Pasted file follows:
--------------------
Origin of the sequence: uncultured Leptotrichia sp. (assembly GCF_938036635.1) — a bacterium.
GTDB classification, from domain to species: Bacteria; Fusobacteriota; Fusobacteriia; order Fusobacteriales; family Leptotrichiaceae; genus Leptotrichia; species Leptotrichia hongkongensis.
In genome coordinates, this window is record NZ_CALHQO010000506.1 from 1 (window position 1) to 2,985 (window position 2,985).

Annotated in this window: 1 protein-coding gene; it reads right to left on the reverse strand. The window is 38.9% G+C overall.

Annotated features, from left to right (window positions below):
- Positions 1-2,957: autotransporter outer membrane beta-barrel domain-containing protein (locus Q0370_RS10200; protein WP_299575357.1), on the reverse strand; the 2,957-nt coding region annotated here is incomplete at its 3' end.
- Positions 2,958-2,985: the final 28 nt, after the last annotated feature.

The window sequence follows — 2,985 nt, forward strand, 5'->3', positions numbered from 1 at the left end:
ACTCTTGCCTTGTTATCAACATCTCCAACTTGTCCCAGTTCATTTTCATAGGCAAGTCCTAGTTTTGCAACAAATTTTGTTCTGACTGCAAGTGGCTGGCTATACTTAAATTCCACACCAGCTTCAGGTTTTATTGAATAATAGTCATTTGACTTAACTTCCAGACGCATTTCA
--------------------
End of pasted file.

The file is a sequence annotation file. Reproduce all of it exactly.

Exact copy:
Origin of the sequence: uncultured Leptotrichia sp. (assembly GCF_938036635.1) — a bacterium.
GTDB classification, from domain to species: Bacteria; Fusobacteriota; Fusobacteriia; order Fusobacteriales; family Leptotrichiaceae; genus Leptotrichia; species Leptotrichia hongkongensis.
In genome coordinates, this window is record NZ_CALHQO010000506.1 from 1 (window position 1) to 2,985 (window position 2,985).

Annotated in this window: 1 protein-coding gene; it reads right to left on the reverse strand. The window is 38.9% G+C overall.

Annotated features, from left to right (window positions below):
- Positions 1-2,957: autotransporter outer membrane beta-barrel domain-containing protein (locus Q0370_RS10200; protein WP_299575357.1), on the reverse strand; the 2,957-nt coding region annotated here is incomplete at its 3' end.
- Positions 2,958-2,985: the final 28 nt, after the last annotated feature.

The window sequence follows — 2,985 nt, forward strand, 5'->3', positions numbered from 1 at the left end:
ACTCTTGCCTTGTTATCAACATCTCCAACTTGTCCCAGTTCATTTTCATAGGCAAGTCCTAGTTTTGCAACAAATTTTGTTCTGACTGCAAGTGGCTGGCTATACTTAAATTCCACACCAGCTTCAGGTTTTATTGAATAATAGTCATTTGACTTAACTTCCAGACGCATTTCA